Agilent introduces human copy number variation microarrays for study of diseases
23 April 2009
Agilent Technologies, Inc. (NYSE:A) has introduced the Human CNV Association 2x105K microarray for studying associations between genomic copy number variations (CNV) and disease.
The array is based on a design by the Wellcome Trust Case Control Consortium (WTCCC), which is conducting the world’s largest study of CNVs and their relationships to a number of widespread disorders.
“This array design is enriched for approximately 11,000 previously identified CNV locations along the genome,” said Chris Grimley, Agilent senior marketing director, Genomics. “The result is a highly validated, cost-effective CNV association tool, and we’re very pleased to be making it commercially available to the wider research community.”
In August 2008, the WTCCC selected Agilent to manufacture the microarrays for the landmark CNV study; this commercial product is a result of that relationship. This array is the latest extension of Agilent’s CNV and similar comparative genomic hybridization (CGH) microarray portfolio, Agilent’s fastest-growing product area.
“We have used the Agilent 2x105K array for characterizing common structural variants in several different disease cohorts over the last several months,” said Dr Matthew Hurles of the Wellcome Trust Sanger Institute. “Our preliminary estimate is that approximately 20 to 30% of the loci on the array are both polymorphic in our British-population study and provide sufficient data quality to assign integer copy numbers to individuals.”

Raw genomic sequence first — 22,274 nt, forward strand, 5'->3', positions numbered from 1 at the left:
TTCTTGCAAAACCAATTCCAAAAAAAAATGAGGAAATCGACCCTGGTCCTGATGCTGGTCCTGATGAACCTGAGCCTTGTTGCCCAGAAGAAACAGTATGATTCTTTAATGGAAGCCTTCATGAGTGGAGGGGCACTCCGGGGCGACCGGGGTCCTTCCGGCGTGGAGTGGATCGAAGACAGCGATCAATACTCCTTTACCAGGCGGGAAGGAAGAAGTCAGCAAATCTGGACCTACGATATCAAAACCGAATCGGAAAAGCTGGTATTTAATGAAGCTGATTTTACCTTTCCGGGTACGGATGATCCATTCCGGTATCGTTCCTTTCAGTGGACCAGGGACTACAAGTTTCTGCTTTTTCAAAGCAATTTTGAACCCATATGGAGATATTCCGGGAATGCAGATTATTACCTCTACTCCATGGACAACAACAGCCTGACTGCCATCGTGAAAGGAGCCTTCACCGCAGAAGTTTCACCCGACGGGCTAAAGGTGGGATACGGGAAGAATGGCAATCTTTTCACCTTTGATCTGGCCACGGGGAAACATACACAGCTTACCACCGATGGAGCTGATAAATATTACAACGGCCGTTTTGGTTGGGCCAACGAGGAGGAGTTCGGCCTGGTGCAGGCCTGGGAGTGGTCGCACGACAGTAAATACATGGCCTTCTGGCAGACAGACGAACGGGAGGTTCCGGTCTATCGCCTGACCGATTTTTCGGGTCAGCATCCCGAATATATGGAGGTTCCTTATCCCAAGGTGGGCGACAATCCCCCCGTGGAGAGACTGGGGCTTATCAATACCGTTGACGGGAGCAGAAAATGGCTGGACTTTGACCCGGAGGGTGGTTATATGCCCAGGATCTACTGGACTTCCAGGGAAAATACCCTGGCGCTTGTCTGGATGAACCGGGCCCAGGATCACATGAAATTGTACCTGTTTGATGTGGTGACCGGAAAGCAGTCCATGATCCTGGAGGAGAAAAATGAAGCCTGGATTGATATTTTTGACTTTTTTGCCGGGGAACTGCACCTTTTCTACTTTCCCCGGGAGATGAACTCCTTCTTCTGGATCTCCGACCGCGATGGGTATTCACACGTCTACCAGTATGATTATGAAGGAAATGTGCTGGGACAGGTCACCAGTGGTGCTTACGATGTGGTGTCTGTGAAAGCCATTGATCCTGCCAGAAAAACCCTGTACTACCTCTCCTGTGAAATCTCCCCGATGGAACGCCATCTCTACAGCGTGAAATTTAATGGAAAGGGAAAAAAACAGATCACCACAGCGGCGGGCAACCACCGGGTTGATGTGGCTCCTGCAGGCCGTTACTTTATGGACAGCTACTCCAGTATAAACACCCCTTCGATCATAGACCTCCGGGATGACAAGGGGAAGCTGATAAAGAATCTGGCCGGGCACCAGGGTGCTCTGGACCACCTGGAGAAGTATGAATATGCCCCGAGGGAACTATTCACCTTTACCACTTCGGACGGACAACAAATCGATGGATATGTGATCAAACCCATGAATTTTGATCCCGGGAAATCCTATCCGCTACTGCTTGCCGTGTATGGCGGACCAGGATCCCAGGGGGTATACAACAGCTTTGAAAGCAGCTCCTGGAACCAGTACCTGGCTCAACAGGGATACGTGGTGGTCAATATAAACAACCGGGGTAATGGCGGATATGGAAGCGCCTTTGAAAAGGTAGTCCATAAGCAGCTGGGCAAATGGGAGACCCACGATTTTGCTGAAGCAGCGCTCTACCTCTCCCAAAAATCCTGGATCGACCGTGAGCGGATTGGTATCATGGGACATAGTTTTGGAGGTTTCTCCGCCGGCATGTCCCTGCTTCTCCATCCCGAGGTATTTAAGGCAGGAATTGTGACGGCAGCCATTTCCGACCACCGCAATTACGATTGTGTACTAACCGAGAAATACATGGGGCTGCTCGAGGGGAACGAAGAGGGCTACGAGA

As the name indicates, the Agilent Human CNV Association 2x105K is configured with two microarrays per 1 in. x 3 in. slide, each array containing 105,000 probes. Agilent’s 60 mer, high-fidelity optimized probes deliver unsurpassed sensitivity and precise copy number detection. The comprehensive design of this array results in more calls with fewer data points because of targeted content in high-confidence CNV regions.
New labelling kit cuts costs, boosts throughput
Agilent also introduced the Genomic High-Throughput Universal Linkage System (ULS) Labeling Kit, along with the Genomic DNA 96-Well Purification Module. The new kit is four times faster, easier to automate with fewer steps and, depending on array format, can reduce labeling cost-per-experiment by as much as 60 percent.
The labeling kit generates Cy-labeled genomic DNA targets for use with Agilent CNV and CGH microarrays. It utilizes Kreatech’s ULS technology to label genomic DNA isolated from tissue, cells, blood or formalin fixed paraffin embedded (FFPE) samples. This non-enzymatic labeling method directly labels genomic DNA with fluorescent dyes, bypassing challenges presented by degraded samples.
The Agilent Genomic High-Throughput ULS Labeling Kit accommodates up to 48 samples and the Genomic 96-well Purification Module allows for simultaneous cleanup of 96 reactions, thus significantly improving the workflow compared to individual purification columns. Together these kits expand Agilent’s bioreagent offering and position the workflow for future robotic automation.
“We are very pleased that Agilent has selected our ULS labeling and purification technology, which we custom-tailored for high-throughput use in a 96-well format suited for automation,” said Harald Berninger, vice president of sales and marketing, Kreatech Diagnostics, the OEM supplier of the Agilent kits.
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